Seniors Who Play Sports Have a Big Impact on Team

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Seniors Who Play Sports Have a Big Impact on Team

Senior Ella McCall walks down the field before her last varsity lacrosse game.

Senior Ella McCall walks down the field before her last varsity lacrosse game.

Senior Ella McCall walks down the field before her last varsity lacrosse game.

Senior Ella McCall walks down the field before her last varsity lacrosse game.

Luna Riley, Staff Reporter

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Playing a sport, whether it is with or without the school; promotes teamwork, discipline, focus, and participation. Even though sports are not for everyone, being part of a team can create meaningful relationships that can last up to four years. Seniors who have been playing for a long time on the same team can develop a certain connection with their teammates. Being a senior on a varsity sport is a big responsibility, and being on a team for four years is highly respected. Seniors contribute more time and effort than almost anyone else by leading, teaching, being a good example to younger team members, and proving that being on a sports team is about more than winning. According to the US Marine Corps, “The National Alliance for Youth Sports believes that participation in sports and activities develops important character traits and lifelong values in children which can create a positive impact in their lives.”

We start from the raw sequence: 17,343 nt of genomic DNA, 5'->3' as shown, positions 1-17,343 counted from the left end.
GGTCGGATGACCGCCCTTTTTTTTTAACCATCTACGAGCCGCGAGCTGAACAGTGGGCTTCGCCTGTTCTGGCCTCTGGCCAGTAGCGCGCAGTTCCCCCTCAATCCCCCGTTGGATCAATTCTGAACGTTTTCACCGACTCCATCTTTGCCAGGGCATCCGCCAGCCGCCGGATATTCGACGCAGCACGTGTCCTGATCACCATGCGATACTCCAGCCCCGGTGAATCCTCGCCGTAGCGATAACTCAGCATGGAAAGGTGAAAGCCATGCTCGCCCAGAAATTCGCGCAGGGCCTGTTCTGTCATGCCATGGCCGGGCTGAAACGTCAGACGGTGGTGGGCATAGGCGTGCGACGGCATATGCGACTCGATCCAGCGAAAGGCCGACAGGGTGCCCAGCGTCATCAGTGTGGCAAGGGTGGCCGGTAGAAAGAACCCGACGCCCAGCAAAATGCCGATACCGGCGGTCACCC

At WHHS, teams such as lacrosse, baseball, softball, soccer, tennis, etc. recognize and celebrate the hard work that seniors put in to make sure the season is extra special. Some teams make posters, put up balloons, bring presents, and make other gifts to show their appreciation for how much the seniors have done. Many upperclassmen do not realize the effect they have on younger teammates. Seniors especially are vital motivators and friends to underclassmen to hopefully motivate them to stay on a sports team throughout high school. Senior Ella McCall said, “Being a senior on the team, I’ve gotten many opportunities. I was asked a few times to lead small groups in different drills as well as coach larger groups during practice.”